“People don’t want to live where Grandma died, or where Grandma was in prison,” says David Mann, principal/director of architecture, planning and design firm Booth Hansen in Chicago.

Federal law mandates that before selling an unused federal building, an agency must offer it to other government agencies and “qualified nonprofits for use in accomplishing public purposes,” as the Congressional Research Service phrased it.

Almost all surplus buildings must be screened for homeless services, even if they are clearly inappropriate or unfit for that purpose, a requirement that can add two years to the disposal process according to the Congressional Research Service.

There are also requirements for environmental remediation, a serious issue in a place like the arsenal or a hospital where toxic materials and chemicals were used; not to mention that many old buildings are laced with asbestos and other contaminants.

U.S. Rep. Mike Quigley (D-IL5) has for several years been trying to address this problem, introducing bipartisan legislation that would help the federal government sell unused buildings. (See sidebar.)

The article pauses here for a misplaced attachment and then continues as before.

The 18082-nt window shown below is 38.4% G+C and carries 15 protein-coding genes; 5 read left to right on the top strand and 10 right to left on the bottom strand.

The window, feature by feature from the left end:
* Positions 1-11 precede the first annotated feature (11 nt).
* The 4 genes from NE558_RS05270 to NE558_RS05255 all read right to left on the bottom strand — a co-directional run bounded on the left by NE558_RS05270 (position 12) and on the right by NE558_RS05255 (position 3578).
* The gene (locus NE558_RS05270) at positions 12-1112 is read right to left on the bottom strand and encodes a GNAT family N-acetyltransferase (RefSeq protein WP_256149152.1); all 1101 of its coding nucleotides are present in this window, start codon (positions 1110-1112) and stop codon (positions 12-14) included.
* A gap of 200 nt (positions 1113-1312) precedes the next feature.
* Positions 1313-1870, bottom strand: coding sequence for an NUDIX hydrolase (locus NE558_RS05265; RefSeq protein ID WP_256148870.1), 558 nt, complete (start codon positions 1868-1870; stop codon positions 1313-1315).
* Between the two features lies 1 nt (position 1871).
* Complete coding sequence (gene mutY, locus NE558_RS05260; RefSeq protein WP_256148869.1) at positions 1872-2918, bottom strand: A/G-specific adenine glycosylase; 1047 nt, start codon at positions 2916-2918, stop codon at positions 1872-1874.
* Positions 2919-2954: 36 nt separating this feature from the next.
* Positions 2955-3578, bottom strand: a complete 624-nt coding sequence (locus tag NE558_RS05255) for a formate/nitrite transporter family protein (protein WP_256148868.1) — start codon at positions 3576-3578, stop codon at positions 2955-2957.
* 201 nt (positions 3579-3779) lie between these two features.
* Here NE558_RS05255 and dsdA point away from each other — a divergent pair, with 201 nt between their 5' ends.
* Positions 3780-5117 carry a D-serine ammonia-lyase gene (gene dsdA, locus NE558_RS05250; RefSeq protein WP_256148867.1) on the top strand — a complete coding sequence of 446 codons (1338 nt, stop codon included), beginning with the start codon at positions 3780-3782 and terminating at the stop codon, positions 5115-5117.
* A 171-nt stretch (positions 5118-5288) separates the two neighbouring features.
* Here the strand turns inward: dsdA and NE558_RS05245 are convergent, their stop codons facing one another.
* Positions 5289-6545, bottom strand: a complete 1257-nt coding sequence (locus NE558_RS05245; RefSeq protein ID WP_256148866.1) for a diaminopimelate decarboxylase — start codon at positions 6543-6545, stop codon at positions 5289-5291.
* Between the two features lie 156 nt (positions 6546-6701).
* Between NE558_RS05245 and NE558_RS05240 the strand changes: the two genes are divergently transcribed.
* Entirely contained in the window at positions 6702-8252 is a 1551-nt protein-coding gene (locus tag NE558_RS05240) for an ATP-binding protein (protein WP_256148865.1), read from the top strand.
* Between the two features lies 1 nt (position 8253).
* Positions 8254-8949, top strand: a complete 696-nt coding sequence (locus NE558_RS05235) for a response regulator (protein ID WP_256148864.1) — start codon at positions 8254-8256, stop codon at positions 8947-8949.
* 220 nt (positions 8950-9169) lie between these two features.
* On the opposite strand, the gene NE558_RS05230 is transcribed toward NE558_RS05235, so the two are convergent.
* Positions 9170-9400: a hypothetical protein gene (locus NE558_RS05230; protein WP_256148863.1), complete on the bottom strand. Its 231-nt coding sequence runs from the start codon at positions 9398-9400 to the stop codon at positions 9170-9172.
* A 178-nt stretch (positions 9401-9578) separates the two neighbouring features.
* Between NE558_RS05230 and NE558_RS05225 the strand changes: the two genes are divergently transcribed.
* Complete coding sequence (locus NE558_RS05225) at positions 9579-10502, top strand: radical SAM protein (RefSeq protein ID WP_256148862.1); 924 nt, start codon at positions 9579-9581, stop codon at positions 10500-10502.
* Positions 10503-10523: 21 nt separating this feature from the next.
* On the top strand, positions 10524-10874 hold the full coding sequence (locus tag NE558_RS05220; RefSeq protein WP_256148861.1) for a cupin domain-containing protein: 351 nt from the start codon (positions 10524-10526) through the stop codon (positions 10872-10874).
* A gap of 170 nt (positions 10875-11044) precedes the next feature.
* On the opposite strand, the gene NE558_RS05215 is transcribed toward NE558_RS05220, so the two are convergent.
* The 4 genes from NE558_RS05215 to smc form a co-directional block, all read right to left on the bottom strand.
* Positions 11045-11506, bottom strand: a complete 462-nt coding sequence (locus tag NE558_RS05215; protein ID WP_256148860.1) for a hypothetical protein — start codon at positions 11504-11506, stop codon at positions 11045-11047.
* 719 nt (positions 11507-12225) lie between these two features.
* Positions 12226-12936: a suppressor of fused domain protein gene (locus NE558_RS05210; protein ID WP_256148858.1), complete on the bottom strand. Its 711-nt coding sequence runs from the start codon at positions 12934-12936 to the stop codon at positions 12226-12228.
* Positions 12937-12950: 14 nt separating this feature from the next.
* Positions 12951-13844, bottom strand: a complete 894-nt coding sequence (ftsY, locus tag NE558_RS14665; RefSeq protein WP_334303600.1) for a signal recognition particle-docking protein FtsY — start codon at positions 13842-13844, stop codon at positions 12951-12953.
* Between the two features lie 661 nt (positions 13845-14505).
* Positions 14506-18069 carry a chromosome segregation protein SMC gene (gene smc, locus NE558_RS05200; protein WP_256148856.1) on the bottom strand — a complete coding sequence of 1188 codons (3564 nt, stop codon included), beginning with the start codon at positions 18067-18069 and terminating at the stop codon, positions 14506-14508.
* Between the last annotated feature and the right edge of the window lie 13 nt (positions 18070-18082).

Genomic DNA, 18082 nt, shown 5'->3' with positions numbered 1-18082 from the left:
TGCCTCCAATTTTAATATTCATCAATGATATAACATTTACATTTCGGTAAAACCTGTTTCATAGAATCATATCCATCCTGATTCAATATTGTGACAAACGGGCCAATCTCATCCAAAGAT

Fixing a $1.6 billion problem (Click to read more)

Some buildings must be demolished, but even that process can take years.

Vacant government-owned buildings are a national problem but one Illinois lawmaker is proposing ways to help solve it.

The Congressional Research Service, which provides nonpartisan analysis for members and committees of Congress, reported in 2012 that the federal government owned 77,700 unused or underutilized buildings, maintained and operated at a cost of $1.67 billion in fiscal 2010, ending March 31, 2011.

Some buildings are historic, with significant architecture and a special place in the collective psyche. But because of red tape, budget crunches and a soft economy, they become blight on the surrounding area rather than contributing to the tax rolls or providing public services.

Other times buildings clearly must be demolished, but even that process can take years because of bureaucratic requirements.

U.S. Rep. Quigley

U.S. Rep. Quigley has for several years been trying to address this problem, introducing bipartisan legislation that would help the federal government sell unused buildings. The legislation, co-sponsored by U.S. Rep. Jason Chaffetz (R-UT), passed the House in March.